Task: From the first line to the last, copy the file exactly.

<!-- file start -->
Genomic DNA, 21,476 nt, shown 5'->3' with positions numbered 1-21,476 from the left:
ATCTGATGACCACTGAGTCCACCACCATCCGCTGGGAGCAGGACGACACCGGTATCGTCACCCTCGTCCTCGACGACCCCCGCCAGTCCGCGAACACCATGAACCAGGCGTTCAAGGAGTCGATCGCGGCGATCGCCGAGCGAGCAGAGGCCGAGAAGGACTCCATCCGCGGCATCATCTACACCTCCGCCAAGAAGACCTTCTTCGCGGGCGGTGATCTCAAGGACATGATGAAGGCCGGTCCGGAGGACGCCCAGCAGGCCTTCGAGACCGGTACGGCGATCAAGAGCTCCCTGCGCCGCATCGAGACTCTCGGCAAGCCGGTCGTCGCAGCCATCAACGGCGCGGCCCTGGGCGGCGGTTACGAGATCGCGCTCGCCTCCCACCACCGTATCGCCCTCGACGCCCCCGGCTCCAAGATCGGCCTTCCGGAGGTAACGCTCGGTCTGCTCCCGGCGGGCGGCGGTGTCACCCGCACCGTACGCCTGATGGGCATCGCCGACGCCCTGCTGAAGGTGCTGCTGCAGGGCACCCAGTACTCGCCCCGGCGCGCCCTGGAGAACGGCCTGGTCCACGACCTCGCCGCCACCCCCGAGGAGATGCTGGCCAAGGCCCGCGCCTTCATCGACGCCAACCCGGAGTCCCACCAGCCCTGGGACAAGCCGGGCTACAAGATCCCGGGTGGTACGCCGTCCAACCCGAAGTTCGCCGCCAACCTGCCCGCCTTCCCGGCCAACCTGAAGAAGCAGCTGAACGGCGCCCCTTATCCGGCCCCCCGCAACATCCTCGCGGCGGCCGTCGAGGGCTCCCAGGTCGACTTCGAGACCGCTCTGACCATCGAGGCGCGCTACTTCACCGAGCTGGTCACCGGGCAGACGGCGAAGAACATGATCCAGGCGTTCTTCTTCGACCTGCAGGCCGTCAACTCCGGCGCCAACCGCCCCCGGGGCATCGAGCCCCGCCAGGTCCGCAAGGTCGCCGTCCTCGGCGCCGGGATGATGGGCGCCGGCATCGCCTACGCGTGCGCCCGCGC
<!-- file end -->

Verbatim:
Genomic DNA, 21,476 nt, shown 5'->3' with positions numbered 1-21,476 from the left:
ATCTGATGACCACTGAGTCCACCACCATCCGCTGGGAGCAGGACGACACCGGTATCGTCACCCTCGTCCTCGACGACCCCCGCCAGTCCGCGAACACCATGAACCAGGCGTTCAAGGAGTCGATCGCGGCGATCGCCGAGCGAGCAGAGGCCGAGAAGGACTCCATCCGCGGCATCATCTACACCTCCGCCAAGAAGACCTTCTTCGCGGGCGGTGATCTCAAGGACATGATGAAGGCCGGTCCGGAGGACGCCCAGCAGGCCTTCGAGACCGGTACGGCGATCAAGAGCTCCCTGCGCCGCATCGAGACTCTCGGCAAGCCGGTCGTCGCAGCCATCAACGGCGCGGCCCTGGGCGGCGGTTACGAGATCGCGCTCGCCTCCCACCACCGTATCGCCCTCGACGCCCCCGGCTCCAAGATCGGCCTTCCGGAGGTAACGCTCGGTCTGCTCCCGGCGGGCGGCGGTGTCACCCGCACCGTACGCCTGATGGGCATCGCCGACGCCCTGCTGAAGGTGCTGCTGCAGGGCACCCAGTACTCGCCCCGGCGCGCCCTGGAGAACGGCCTGGTCCACGACCTCGCCGCCACCCCCGAGGAGATGCTGGCCAAGGCCCGCGCCTTCATCGACGCCAACCCGGAGTCCCACCAGCCCTGGGACAAGCCGGGCTACAAGATCCCGGGTGGTACGCCGTCCAACCCGAAGTTCGCCGCCAACCTGCCCGCCTTCCCGGCCAACCTGAAGAAGCAGCTGAACGGCGCCCCTTATCCGGCCCCCCGCAACATCCTCGCGGCGGCCGTCGAGGGCTCCCAGGTCGACTTCGAGACCGCTCTGACCATCGAGGCGCGCTACTTCACCGAGCTGGTCACCGGGCAGACGGCGAAGAACATGATCCAGGCGTTCTTCTTCGACCTGCAGGCCGTCAACTCCGGCGCCAACCGCCCCCGGGGCATCGAGCCCCGCCAGGTCCGCAAGGTCGCCGTCCTCGGCGCCGGGATGATGGGCGCCGGCATCGCCTACGCGTGCGCCCGCGC